Sony decoders put out the MSB from the first till the ninth rise of the BCK. This will lead to some distortion at low signal levels, when DATA is shifted and fed to a DAC with more than 16bit input. With a 20bit DAC the MSB of the next word will be regarded as the four smallest bits of the present word. CD players using Philips decoders are preferred.
Now that we want to have left and right word in parallel, we always have to delay the left word by 24 or 32 BCK cycles, depending on the word frame length of the decoder.
Next step is to bring the MSB into the correct relation to LE:
When using a Philips decoder, we have to delay serial DATA by another 7 or 11 BCK cycles (24bit or 20bit DAC IC). LRCK can directly be used as LE.
When using a Sony decoder, we have to delay LRCK instead of DATA. LRCK must be delayed by 8 or 4 BCK cycles (24bit or 20bit DAC IC). LRCK must be inverted and can then be used as LE.
Solution II: Instead of shifting LRCK, serial DATA can be delayed by another 20 or 16 BCK cycles (20bit or 24bit DAC IC). By doing so, LRCK can directly be used as LE.
There are of course further possibilities. Other formats from different input receivers or combinations with 18bit converters. Just look closely at the datasheets and figure out what has to be shifted and what must be inverted. If you’ve done that you’re almost there.
The question now is how to implement this. To create a shifter, all you need are three different logic modules:
D-Type Flip Flop: 74HC74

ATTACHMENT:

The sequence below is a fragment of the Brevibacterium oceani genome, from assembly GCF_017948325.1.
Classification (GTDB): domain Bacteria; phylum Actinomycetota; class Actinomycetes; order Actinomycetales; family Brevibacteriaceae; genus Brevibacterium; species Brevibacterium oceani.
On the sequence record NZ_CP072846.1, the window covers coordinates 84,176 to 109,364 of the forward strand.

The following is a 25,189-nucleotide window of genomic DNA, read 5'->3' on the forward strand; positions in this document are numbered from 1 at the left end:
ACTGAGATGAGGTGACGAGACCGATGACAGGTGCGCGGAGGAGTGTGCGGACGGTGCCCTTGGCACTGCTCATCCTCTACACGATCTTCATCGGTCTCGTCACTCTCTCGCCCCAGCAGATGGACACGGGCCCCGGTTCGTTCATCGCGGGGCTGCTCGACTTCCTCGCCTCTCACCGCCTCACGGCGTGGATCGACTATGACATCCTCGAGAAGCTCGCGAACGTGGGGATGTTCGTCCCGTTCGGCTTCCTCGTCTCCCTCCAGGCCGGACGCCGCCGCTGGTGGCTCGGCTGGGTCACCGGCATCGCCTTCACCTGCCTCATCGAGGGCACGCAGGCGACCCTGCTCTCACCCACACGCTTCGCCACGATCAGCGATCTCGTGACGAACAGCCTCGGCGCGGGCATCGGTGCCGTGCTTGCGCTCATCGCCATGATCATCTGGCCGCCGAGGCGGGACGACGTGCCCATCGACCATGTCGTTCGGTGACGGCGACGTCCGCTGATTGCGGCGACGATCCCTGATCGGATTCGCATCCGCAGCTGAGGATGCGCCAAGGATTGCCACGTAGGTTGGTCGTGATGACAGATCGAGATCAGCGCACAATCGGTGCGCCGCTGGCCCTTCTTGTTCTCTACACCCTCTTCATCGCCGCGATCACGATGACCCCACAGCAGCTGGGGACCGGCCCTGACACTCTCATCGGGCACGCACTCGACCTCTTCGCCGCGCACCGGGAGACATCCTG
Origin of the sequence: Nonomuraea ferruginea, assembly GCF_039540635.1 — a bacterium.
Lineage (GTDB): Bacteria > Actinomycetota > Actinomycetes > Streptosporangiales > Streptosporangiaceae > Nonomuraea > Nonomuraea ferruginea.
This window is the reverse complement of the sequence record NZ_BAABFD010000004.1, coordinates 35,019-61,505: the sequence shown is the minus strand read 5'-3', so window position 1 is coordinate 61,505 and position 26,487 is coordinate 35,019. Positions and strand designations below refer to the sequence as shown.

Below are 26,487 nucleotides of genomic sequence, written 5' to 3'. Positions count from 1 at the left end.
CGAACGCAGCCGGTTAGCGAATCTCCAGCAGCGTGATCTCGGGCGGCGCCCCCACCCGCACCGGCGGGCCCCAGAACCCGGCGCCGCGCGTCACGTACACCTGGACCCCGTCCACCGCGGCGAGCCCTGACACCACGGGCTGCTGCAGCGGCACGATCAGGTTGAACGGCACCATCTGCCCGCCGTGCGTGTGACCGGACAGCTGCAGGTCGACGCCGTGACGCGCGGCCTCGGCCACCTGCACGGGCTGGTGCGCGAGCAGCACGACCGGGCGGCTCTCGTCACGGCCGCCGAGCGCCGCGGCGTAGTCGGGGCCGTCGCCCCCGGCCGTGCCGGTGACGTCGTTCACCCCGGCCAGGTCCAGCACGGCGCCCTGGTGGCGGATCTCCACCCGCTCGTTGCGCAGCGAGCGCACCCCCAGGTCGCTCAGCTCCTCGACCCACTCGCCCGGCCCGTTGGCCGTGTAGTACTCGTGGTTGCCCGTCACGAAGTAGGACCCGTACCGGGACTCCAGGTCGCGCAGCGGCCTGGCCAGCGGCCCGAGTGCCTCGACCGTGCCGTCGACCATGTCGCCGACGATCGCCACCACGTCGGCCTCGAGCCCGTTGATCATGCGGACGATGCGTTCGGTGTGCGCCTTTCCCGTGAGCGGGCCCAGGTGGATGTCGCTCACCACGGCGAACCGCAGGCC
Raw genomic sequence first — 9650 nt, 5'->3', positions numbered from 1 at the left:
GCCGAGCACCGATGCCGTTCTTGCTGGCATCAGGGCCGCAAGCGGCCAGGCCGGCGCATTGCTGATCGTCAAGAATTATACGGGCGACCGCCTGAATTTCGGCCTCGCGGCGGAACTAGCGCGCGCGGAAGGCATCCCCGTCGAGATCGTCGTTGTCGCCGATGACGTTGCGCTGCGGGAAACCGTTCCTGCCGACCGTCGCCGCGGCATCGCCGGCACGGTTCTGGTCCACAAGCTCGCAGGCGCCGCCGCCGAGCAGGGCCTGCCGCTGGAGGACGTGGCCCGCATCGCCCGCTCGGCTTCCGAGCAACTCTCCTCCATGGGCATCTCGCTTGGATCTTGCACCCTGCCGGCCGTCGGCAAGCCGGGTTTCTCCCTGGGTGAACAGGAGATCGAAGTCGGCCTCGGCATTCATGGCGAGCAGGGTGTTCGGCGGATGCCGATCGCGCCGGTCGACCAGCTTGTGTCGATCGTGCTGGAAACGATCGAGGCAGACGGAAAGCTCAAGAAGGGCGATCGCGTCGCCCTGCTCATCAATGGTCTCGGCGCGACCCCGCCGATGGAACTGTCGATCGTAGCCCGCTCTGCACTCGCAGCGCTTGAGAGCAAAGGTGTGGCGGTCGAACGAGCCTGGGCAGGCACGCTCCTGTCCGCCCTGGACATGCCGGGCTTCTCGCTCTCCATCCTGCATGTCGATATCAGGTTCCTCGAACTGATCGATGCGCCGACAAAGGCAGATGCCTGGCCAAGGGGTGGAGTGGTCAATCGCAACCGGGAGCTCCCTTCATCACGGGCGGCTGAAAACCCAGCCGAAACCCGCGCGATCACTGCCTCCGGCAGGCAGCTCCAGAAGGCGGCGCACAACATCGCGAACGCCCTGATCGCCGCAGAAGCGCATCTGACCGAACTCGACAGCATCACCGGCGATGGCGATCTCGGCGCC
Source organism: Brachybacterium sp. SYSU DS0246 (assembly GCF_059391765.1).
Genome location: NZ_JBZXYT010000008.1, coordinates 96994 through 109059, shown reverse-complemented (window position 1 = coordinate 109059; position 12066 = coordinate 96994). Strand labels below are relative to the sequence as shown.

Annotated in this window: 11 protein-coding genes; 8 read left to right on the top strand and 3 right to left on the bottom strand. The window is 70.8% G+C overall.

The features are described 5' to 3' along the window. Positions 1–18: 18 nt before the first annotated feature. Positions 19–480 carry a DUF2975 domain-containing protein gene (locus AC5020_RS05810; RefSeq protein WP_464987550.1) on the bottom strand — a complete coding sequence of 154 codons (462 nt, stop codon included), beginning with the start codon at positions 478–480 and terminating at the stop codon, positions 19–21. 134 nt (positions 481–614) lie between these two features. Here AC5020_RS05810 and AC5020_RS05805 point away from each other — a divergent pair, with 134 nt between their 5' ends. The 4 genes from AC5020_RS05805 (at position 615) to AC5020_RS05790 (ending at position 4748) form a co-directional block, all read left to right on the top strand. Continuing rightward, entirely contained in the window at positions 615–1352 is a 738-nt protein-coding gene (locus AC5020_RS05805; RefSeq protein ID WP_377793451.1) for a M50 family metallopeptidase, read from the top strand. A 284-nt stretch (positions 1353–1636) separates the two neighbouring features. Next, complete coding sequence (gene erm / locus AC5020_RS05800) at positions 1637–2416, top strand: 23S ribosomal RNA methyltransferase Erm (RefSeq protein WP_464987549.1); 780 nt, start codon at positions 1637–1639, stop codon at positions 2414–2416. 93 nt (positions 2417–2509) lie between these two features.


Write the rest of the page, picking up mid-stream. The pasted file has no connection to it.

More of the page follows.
The datasheets will help you understand how the explanatory circuit below works. If you’ve got that, just expand this circuit to get the right amount of shifting and correct LE.
Q7 (IC1) puts out the signal present on "SHIFT IN" delayed by 7.5 BCK cycles.
Q7 (IC4) puts out the signal present on its inputs (DS1/DS2) delayed by 8 BCK cycles.
The inverted clocked 74HC74 adds another delay of 0.5 BCK cycles.
A complete example of how to combine an input receiver with an Analog Device 18bit DAC IC can be found here.
You will never need more than 8 logic IC's to combine any decoder/receiver with any DAC IC. It could also be done in simpler ways, e.g. "stopped clock operation" like explained in Analog Device application note 207 (AN207). Or you could do it without serial to parallel conversion similar as shown here (search for "2xPCM1702" and see post #13).
Unfortunately it never worked with stopped clock operation. So I tried the simple version without serial/parallel conversion. I wasn't able to hear the phase shifts (see here for explanation) between left and right channel. But I wanted to have a flawless DAC, so I've implemented serial/parallel conversion and I'm very happy with it.
Up till now I've done nonos with PCM1704, PCM1702 and AD1862. All are built as one box CD players based on
Marantz, Denon and Philips. All of them sound superior to my tuned (also non oversampling) Philips CD650 with TDA1541/S2 or my DDDAC1543.
Another nice idea is to build 24bit/96kHz nonos converter for Music DVD's. When using Philips I2S signals (or another left justified format), you can feed anything from 16bit/16kHz to 24bit/192kHz to your converter through the same shifting interface.
Anyway, I'd say it's highly recommended to do nonos with a really good DAC IC ;-)
Or see the new universal shifting circuit!